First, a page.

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- Alas, Poor Villain: Cao Cao receives one of the longest poems in the book upon his death, almost entirely complimentary. The final lines run:
Ah! The ancients' splendid deeds or secret thoughts
We may not measure with our puny rule.
But criticize them, pedants, as ye may
The mighty dead will smile at what you say.
- Complete Monster: Dong Zhuo, of course. Despite some soft spots like Even Bad Men Love Their Mamas, his acts include city-burning, women-kidnapping, and even eating other men. And this is before other medias like Dynasty Warriors punt this Up to Eleven.
- Huang Hao, the eunuch often credited as one of the chief reasons of Shu's downfall aside of Liu Shan's incompetence, for good reason. He's a Manipulative Bastard extraordinary who pretty much manipulated the resources of Shu just for his own pleasure and position, influencing Liu Shan to pull Jiang Wei back to the capital Cheng Du for trivial reasons from an otherwise advantageous battle. He even bribed some Wei officers to let him go when Shu falls. Safe to say that when Sima Zhao and Deng Ai bumped into him once more, they got him executed on public. Extremely unlikable and devoid of positive qualities.
- Historical Hero Upgrade:
- Guan Yu, although this is more of the fault of traditional opera and certain biased emperors.
- Likewise Liu Bei... and Zhuge Liang to a point. (It's actually a historical inversion, as Zhuge Liang was considered the top political and domestic administrator, not the supreme tactician and strategist he is in the novel... on top of his political and administrative prowess. Liu Bei himself is also a slight inversion; he was actually a competent commander and not the weeping wreck we most often see, and some of the strategies in the novel attributed to Zhuge Liang were actually his own.)
- Zhang Fei gets hit with a Historical Hero Downgrade, going from historically being the most strategically accomplished of Liu Bei's main generals to a blundering drunkard. While he's still smart enough to utilize some war strategies such as during the battle to take Cheng Du, he's portrayed as more of a Boisterous Bruiser Battle God in the novel.
- Guan Yu and Zhang Fei's sons Guan Xing and Zhang Bao are portrayed in the novel to be some of the greatest warriors of Shu in their later years. In reality, Guan Xing never entered a battlefield, and Zhang Bao died young without proving himself - He got outlived by his father.
- Historical Villain Upgrade: While historically, it's hard to say if anyone was the real villain, Cao Cao and the kingdom of Wei end up being cast as the main villains, while the kingdom of Wu is relegated to a secondary position because they're fighting the Designated Villain half the time and the Designated Hero the rest of it.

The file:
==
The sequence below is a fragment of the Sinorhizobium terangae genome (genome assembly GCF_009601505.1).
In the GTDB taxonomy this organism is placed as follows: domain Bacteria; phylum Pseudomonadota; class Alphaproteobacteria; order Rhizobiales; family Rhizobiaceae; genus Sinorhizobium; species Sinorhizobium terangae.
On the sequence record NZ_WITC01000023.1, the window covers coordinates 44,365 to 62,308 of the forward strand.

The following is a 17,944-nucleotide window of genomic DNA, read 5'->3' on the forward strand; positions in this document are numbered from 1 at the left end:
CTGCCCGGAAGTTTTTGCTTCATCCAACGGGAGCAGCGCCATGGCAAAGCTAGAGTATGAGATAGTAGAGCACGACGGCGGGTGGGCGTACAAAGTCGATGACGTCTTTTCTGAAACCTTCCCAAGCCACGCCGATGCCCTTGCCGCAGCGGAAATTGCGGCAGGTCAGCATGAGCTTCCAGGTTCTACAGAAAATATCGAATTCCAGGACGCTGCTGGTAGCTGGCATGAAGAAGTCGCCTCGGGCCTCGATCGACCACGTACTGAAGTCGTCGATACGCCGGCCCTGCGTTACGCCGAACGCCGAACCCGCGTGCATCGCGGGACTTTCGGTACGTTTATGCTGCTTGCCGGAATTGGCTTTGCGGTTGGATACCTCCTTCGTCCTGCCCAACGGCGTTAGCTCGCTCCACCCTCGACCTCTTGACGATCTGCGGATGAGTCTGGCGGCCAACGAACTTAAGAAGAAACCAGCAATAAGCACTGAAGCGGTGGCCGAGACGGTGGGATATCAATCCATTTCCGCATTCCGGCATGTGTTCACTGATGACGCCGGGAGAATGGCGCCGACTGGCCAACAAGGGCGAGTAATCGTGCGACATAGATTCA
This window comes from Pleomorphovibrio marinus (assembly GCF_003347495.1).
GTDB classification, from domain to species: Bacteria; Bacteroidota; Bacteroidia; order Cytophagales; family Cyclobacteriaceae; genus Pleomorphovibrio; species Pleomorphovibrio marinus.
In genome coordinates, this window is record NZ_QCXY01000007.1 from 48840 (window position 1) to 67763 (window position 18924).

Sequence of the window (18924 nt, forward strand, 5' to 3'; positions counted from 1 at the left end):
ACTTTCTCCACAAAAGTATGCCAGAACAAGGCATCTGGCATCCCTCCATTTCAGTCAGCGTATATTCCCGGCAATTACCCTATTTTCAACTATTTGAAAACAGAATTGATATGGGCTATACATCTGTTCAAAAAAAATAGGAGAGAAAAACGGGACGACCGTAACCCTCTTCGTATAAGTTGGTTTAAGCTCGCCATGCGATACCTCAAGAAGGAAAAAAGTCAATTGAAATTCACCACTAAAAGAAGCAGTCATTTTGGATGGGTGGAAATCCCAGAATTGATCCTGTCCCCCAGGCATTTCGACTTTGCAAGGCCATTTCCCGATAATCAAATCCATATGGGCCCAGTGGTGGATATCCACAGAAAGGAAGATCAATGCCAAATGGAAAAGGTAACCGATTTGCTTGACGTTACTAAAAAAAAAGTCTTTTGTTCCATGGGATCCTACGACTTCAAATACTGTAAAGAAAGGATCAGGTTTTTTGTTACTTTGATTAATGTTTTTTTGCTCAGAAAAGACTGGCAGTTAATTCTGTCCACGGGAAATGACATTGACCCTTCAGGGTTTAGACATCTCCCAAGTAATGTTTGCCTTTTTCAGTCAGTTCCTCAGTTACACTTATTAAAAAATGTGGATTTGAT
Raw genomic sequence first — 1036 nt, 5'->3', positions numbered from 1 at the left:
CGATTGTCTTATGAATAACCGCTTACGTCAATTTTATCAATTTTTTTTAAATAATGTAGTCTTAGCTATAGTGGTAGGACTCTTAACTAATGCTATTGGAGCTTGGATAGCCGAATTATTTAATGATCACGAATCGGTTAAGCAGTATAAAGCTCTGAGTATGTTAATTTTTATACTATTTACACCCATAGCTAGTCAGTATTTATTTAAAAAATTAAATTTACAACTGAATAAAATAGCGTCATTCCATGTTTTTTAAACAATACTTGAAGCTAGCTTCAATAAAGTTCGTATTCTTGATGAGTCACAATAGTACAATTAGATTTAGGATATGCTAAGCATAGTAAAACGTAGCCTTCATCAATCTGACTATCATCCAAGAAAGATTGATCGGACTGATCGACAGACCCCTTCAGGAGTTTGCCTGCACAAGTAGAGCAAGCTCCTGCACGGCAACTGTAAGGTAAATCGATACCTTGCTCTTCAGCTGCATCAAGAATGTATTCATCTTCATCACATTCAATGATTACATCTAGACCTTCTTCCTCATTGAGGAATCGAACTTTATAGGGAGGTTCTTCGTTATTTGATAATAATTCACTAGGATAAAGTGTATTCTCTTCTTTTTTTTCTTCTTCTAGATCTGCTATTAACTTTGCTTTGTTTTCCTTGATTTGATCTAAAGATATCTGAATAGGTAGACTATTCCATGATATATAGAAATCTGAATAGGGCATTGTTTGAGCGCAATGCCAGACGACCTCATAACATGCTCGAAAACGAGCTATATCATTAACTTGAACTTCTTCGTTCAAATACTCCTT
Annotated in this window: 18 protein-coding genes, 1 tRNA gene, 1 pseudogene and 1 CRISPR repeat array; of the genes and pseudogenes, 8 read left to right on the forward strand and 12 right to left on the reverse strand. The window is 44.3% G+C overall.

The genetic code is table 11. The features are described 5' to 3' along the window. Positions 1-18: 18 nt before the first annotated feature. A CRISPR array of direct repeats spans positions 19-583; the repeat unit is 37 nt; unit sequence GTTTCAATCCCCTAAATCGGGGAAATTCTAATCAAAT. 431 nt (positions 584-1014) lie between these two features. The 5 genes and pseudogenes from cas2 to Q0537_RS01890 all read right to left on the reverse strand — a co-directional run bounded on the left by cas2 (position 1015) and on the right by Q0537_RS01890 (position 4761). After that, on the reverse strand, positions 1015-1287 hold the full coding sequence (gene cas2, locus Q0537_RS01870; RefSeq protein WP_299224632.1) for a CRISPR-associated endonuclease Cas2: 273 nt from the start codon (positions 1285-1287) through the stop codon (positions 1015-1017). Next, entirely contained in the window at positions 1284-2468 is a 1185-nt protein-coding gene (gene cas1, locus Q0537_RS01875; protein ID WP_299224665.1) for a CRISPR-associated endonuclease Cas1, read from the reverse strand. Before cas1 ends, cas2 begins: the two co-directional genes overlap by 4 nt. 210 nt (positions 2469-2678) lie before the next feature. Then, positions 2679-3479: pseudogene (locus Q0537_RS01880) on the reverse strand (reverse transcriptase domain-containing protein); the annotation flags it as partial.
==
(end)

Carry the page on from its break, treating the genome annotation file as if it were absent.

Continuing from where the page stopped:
- Han Xuan gets turned into a loud, rude and cruel person, while he historically was known to be quiet and kind... and he gave up instead of getting slain.
- Ho Yay: Liu Bei is noted to sleep in the same bed as quite a lot of his trusted generals, brothers, or strategists. While this is a thing one does in ancient China to show respect, the novel also indicates that Liu Bei and Zhao Yun specifically showed great affection for one another, down to tearful farewells and, in one traditional story, singing poems to each other about "being joined as one body."
- Magnificent Bastard:
- Simply, Cao Cao. He's the kind of guy who will recite poetry on the Yangtze, murder a nearby lackey who criticizes it, and then bury him with full military honors, all in the same scene. He's unfailingly polite to his guests, even when he's about to have them killed. He's unflappably cool, even after a defeat they'll be making movies about a couple thousand years later. The man is the original magnificent bastard.
- Zhuge Liang, also.
- Sima Yi reaches this when he gives his speech to Gongsun Yuan's emissary:
"There are five possible operations for any army. If you can fight, fight; if you cannot fight, defend; if you cannot defend, flee; if you cannot flee, surrender; if you cannot surrender, die. These five courses are open to you, and a hostage would be useless. Now return and tell your master."
- Zhou Yu whenever Zhuge Liang isn't also in the scene. Puts on an elaborate Feed the Mole plot, complete with a drunken sword dance. Hands Cao Cao his greatest military defeat at Chibi.
- Mary Suetopia: The Kingdom of Shu with Zhuge Liang as Prime Minister. All the peasantry are happy and well fed, taxes are paid on time and treasuries are full to overflowing, and people strive towards excellence in every facet of government.
- Hilariously, this was basically how it historically was under Cao Cao's rule.
- Mary Tzu: Zhuge Liang
- Memetic Mutation: Various incidents from the Three Kingdoms have made it into the Chinese language in the form of proverbs, as well as being Trope Namers for several of The Thirty-Six Stratagems.
- Signature Scene:
- The Oath of the Peach Garden
- The burning battle of Red Cliff between Cao Cao and the Sun-Liu allaince.
- Values Dissonance: This is not modern America. Events such as the value of one's body, and relationships (valuing of one's sworn brothers over wives and children) will only make sense in the light of historical Chinese culture.
- What an Idiot!: He Jin could definitely qualify. After living through pretty much every plot by the eunuchs to make sure no royalty threatens their power, he recieves an invitation to the Forbidden City. At the time, he is involved in a rebel plot and the eunuchs have eyes everywhere. In fact, pretty much every rebel warns him not to go. He brushes it off and decides to go anyway. So they insist on escorting him, well armed. Then, the guards tell him he must leave his guards at the door. He agrees, and proudly walks in. He, unsuprisingly, is surrounded by the eunuchs who hack him to pieces and toss his head back to his friends.